Of the 62 million diabetics in India, 25 percent develop sores, ulcers, and life-threatening infections on their feet at some point during their lifetime. On any given day, the Fortis CDOC Centre of Excellence for Diabetes, Obesity, Metabolic Diseases & Endocrinology in Delhi, is filled with patients troubled by a single affliction: diabetic feet. Dr. Amar Pal Singh Suri, podiatrist with CDOC, was busy with a 54-year-old patient at the wound management unit. The businessman had gone on a pilgrimage and returned with an ulcer on his right heel after walking up 4,000 stone steps barefoot in the height of summer. High-frequency vibrations on his feet have revealed a complete lack of sensation.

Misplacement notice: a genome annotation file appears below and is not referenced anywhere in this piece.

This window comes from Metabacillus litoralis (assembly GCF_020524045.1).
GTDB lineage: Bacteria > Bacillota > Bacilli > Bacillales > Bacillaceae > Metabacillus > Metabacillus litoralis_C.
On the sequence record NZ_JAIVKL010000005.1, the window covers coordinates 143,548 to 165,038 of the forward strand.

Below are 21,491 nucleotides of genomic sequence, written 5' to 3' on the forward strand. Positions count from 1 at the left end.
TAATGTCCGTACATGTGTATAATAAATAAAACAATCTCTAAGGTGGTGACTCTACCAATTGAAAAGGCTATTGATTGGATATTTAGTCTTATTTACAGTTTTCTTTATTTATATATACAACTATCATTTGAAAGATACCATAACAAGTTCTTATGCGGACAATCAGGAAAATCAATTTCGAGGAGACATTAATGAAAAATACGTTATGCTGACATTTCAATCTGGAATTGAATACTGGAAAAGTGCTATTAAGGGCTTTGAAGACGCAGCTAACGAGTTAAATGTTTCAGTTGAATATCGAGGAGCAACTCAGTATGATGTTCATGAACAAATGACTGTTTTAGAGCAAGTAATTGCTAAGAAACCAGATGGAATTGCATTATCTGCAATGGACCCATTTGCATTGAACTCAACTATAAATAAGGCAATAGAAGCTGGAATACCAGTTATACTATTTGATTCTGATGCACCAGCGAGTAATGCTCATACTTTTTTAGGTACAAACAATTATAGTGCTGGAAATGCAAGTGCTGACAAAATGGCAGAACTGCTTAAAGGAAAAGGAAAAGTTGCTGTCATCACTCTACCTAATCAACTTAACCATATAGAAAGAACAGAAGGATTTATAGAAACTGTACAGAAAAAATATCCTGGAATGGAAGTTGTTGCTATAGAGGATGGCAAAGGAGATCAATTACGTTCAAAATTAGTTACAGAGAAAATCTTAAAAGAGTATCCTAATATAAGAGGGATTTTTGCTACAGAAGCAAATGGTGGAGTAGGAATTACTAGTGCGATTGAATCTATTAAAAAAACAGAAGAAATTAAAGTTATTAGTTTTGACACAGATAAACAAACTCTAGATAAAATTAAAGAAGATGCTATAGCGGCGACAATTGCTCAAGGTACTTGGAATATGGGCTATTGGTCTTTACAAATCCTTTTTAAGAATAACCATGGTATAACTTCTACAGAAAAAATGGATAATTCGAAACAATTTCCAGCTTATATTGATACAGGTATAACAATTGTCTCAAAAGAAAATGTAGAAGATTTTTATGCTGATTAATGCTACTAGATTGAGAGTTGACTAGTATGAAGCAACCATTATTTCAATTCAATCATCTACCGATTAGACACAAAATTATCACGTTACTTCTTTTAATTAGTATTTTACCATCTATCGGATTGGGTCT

|Dr. Amar Pal Singh Suri
Dr. Suri debrided the foot: cleaning it out, pulling out the bad tissues, packing it with antimicrobial gauze, attaching a vacuum to suck the pus out. The angry looking hole will be allowed to heal from inside. Despite the poking, the patient lies with a tranquil expression. "Patients suffer nerve damage due to diabetes and don't feel the pain," says Dr. Suri.
Courtesy of Barry Block, editor of PM News.
Brought to you by Doctor John A. Hardy, owner of Toronto's foot clinic, Academy Foot and Orthotic Clinics.